Normally, it might seem weird to let a snakelike robot sliver through your brain. But scientists at MIT have found the exception with a soft robot prototype that can be magnetically guided to clear neurological blood clots or treat strokes and aneurysms, according to a study published on Wednesday in Science Robotics.
Blood clots are lumps of coagulated blood that can form in many parts of the body, but they are particularly dangerous in the brain, where they can cause severe headaches, cerebral hemorrhage, and stroke. Brain blood clots can be treated with drugs, but they can also be cleared out by a procedure called mechanical thrombectomy.
This treatment involves inserting a miniature device into the femoral artery, on the upper thigh of a patient, and using a metal wire thread to manually guide it to the brain to remove the clot. It is a laborious process that can only be performed by specialized surgeons who are exposed to radiation doses from X-rays that keep track of the device inside the patient. These doses are not dangerous in isolation, but the more frequently a person is exposed to them, the higher the risk of tissue damage.
A team led by Yoonho Kim, a graduate student in mechanical engineering at MIT, proposed a new method of thrombectomy using a slicker robot that can be steered by magnetism. This means doctors could operate the robot remotely, removing the need for them to be directly exposed to X-ray radiation.
The robot’s spine is made of a flexible nickel-titanium alloy, which is covered in a paste filled with tiny magnetic beads, and coated with a polymer that makes gliding through arteries a relatively friction-free affair.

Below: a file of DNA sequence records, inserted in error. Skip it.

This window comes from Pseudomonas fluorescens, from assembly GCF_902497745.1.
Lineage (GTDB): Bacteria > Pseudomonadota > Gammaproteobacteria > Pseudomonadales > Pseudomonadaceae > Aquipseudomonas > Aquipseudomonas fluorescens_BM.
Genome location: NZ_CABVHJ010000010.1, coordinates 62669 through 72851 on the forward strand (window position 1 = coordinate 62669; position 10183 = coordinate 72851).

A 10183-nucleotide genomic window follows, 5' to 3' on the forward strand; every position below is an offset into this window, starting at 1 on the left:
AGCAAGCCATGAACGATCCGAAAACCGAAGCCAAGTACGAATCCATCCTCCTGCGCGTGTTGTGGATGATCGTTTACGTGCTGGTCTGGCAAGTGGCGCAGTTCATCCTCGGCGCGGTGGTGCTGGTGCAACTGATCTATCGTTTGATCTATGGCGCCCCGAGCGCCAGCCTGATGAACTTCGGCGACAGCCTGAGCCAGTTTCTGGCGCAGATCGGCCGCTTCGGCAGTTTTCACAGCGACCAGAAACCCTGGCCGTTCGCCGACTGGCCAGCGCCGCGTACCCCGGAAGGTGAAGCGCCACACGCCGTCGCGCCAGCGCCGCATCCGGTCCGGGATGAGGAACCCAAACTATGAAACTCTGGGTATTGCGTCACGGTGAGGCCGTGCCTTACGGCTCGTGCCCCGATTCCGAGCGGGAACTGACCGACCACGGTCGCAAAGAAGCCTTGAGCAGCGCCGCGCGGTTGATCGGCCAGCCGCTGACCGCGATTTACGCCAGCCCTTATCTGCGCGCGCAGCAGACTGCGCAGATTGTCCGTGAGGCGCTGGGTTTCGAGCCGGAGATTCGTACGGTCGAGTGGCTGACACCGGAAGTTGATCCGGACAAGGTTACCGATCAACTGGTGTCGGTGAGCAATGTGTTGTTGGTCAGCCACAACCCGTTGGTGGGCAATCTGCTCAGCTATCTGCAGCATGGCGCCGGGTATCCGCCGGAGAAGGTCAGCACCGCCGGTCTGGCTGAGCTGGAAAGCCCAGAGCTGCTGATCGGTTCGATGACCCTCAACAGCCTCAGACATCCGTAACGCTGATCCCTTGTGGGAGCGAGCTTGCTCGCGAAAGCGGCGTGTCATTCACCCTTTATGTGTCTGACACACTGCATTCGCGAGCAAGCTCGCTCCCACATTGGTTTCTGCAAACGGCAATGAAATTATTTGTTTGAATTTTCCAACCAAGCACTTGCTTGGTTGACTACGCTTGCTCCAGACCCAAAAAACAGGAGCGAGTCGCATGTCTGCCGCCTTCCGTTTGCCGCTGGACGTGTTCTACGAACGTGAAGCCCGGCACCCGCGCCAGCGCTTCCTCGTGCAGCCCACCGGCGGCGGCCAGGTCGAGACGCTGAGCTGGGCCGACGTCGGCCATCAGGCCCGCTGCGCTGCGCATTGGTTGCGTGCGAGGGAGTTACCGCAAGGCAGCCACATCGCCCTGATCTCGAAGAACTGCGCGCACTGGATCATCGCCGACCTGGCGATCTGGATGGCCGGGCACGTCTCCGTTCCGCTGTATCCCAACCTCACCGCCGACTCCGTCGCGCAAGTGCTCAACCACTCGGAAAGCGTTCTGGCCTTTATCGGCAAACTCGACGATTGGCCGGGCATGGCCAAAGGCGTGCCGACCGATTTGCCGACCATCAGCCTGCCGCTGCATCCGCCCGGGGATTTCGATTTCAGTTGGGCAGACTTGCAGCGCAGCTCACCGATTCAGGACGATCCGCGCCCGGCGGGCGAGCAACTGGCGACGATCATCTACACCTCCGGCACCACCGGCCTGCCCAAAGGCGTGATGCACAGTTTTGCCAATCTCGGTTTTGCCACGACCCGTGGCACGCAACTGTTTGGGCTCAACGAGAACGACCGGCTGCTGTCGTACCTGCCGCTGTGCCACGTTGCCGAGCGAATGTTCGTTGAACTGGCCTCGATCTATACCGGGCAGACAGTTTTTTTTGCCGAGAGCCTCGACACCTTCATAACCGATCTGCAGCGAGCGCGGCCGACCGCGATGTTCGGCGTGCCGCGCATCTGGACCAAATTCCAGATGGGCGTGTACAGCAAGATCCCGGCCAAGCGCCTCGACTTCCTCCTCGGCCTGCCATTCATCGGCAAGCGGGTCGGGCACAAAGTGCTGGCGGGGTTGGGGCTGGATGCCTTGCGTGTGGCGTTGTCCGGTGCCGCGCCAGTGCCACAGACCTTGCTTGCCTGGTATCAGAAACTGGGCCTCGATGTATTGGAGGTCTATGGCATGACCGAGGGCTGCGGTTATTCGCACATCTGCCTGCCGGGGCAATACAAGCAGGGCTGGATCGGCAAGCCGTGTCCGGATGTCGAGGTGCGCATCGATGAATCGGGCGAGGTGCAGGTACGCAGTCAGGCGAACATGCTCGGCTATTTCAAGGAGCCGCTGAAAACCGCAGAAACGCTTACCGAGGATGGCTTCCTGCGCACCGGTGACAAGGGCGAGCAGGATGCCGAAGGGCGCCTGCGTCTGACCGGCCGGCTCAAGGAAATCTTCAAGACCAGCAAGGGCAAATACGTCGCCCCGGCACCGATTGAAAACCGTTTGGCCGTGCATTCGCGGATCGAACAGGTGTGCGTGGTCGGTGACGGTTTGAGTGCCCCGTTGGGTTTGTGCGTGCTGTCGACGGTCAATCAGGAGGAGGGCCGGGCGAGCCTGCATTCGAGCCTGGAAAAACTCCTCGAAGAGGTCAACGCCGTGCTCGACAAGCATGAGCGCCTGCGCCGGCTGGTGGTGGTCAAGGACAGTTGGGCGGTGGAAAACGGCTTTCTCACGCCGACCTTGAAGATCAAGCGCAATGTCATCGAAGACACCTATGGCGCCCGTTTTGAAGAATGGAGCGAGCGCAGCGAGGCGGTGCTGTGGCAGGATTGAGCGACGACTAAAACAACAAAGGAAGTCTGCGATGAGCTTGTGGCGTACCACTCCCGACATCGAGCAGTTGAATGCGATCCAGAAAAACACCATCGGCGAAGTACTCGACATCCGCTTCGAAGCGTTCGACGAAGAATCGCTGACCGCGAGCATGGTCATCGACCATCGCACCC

Kim’s team successfully guided a prototype of the robot through a scaled-up model of the brain’s vascular structure, and the researchers hope to miniaturize the concept so that it can be tested in living blood vessels.
One day, doctors might equip the robots with drugs or lasers that could be delivered to problem areas in the brain. This type of minimally invasive technique may also be useful in mitigating damage from neurological emergencies such as strokes, according to study co-author Xuanhe Zhao, an associate professor at MIT
“If acute stroke can be treated within the first 90 minutes or so, patients’ survival rates could increase significantly,” Zhao said in a statement. “If we could design a device to reverse blood vessel blockage within this ‘golden hour,’ we could potentially avoid permanent brain damage. That’s our hope.”